Operation Hyacinth is a Polish movie that was recently released internationally on Netflix. Set in the 80s, the film draws inspiration from the secret mass operation conducted under the communist regime in Poland. It aimed at creating a nationwide database of all Polish homosexuals and those that associated themselves with the LGBT community. The operation lasted for over 2 years and saw the persecution of over 11,000 individuals.
The film is directed by Piotr Domalewski and stars Tomasz Ziętek and Hubert Milkowski in the lead. The total run time is just over 100 minutes. It can be accessed on Netflix with an English dub as well as English subtitles.
The film follows Robert, a Polish cop whose father is a high-ranking official in the “Secret Police”. While he investigates a homicide, it leads him to another racket rooted deep within Operation Hyacinth. He continues to pursue the murder, even after the higher authorities deem the case closed and comes in closer contact with the homosexual community in Warsaw.
Netflix describes it as:
Not satisfied with the result of a murder investigation in Warsaw’s gay community, an officer in 1980s communist Poland resolves to uncover the truth.Via the Netflix Official site
– This Operation Hyacinth review does not contain any spoilers –
Making an LGBTQ+ centred film in the current political climate of Poland is brave, and not to mention, a bold statement. In the process of this, however, you get a film that isn’t anything less than a must-watch. Operation Hyacinth creates a fictional story that turns out to be much more powerful than a “Based on True Events” film would have been. Set in the 80s, when the Secret Police held much of the power in communist countries, the film focuses on the “pink files” or “Operation Hyacinth” that terrorized the LGBT community in Poland.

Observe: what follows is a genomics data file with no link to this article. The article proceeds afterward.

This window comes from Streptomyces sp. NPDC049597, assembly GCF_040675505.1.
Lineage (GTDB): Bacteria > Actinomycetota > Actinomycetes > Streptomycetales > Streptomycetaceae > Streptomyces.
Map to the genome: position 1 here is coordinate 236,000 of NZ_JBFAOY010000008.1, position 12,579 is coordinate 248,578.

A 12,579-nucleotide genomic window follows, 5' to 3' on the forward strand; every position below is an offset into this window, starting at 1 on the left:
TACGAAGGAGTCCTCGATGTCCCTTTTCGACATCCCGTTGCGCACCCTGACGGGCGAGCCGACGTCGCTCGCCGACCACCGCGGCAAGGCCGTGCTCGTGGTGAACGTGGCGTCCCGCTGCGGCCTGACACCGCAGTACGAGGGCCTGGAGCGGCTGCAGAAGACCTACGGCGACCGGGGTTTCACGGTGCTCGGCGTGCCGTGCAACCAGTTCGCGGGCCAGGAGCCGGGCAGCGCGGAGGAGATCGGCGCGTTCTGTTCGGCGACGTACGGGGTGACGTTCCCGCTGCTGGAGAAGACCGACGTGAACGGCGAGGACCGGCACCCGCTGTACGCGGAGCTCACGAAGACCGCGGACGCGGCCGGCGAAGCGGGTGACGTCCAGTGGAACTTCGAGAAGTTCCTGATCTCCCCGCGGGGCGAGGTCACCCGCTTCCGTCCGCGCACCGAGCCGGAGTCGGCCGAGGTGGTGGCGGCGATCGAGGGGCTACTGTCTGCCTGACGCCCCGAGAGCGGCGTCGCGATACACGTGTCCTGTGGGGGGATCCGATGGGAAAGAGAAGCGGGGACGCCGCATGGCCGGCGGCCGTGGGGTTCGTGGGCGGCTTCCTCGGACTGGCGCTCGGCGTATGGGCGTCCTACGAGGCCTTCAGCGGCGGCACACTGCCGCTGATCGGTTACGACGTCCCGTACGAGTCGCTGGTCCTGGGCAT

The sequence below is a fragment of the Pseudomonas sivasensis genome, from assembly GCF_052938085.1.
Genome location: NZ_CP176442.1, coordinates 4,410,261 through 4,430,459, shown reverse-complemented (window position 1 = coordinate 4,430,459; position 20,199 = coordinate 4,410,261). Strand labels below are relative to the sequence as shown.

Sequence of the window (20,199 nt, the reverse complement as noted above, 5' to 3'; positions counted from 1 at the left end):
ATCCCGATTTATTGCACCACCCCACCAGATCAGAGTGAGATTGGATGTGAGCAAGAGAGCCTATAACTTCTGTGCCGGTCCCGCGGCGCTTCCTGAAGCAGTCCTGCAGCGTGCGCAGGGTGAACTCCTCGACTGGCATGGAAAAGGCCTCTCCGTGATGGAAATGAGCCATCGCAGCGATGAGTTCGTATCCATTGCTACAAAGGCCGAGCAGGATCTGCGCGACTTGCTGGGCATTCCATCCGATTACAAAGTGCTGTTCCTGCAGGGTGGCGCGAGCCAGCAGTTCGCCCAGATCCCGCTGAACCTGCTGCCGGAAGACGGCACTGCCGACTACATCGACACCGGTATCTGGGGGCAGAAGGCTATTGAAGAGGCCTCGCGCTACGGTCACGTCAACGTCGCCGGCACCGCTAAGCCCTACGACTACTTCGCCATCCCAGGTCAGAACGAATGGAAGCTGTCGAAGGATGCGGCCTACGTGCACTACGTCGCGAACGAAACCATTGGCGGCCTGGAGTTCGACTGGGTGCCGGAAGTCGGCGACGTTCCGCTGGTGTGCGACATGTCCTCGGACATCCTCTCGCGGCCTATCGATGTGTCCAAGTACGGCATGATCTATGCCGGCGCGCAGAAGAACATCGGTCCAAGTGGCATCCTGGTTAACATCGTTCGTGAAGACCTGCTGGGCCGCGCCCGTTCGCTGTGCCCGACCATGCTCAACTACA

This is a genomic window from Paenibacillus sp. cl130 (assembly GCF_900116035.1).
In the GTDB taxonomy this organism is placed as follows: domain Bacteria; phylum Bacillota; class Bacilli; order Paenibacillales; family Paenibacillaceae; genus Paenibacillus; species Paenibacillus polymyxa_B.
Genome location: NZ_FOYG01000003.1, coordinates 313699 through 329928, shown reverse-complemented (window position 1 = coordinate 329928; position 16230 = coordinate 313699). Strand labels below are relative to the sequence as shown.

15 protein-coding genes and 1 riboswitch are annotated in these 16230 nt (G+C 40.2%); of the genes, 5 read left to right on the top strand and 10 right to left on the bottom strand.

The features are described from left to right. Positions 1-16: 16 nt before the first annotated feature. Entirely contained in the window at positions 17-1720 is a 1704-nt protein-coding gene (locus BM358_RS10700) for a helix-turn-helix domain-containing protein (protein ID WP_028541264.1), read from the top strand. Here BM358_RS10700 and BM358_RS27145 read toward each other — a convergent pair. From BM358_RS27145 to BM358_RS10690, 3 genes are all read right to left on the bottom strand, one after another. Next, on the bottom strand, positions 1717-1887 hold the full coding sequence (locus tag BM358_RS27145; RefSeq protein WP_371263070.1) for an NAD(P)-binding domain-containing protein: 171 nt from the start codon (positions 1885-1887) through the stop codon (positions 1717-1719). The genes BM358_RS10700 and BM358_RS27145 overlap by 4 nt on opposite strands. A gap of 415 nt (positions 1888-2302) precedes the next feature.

The film gets almost everything right. From the direction to the plot, to the acting and the cinematography, all of them work in tandem to make for a great film. The pace of the film is slow, but this works to further the tension as it progresses instead of just stretching it. The genre of the film is a crime thriller, but it could easily be a coming-of-age drama. The lead, Robert, undergoes a path of self-discovery even as he uncovers clues to a potential scandal. The effect is multidimensional, which helps you see through the multiple layers of complexity that make Robert understand who he truly is.
The resolution then isn’t just the key to solving the case but also how Robert changes and fits himself better after this. There’s a fatality to it all that especially comes through in the climax, and this is particularly what will elevate the film from something you enjoyed to something that will leave you thinking.
Final Verdict: Operation Hyacinth
Two words: Watch. It.
Operation Hyacinth is one of those foreign films you shouldn’t get scared of just because of the language barrier. While watching the dub isn’t exactly the best experience, using the subtitles is easy enough and so worth it at the end of it all. The film will leave you wanting more, as do all good films, sure, but more than that, the film will give you a chance to delve into the historical persecution the LGBT community has faced only for loving who they wanted to.
However, fair warning: The film does contain graphic visuals and nudity, so it should only be watched by an age-appropriate audience.
Operation Hyacinth is now streaming on Netflix.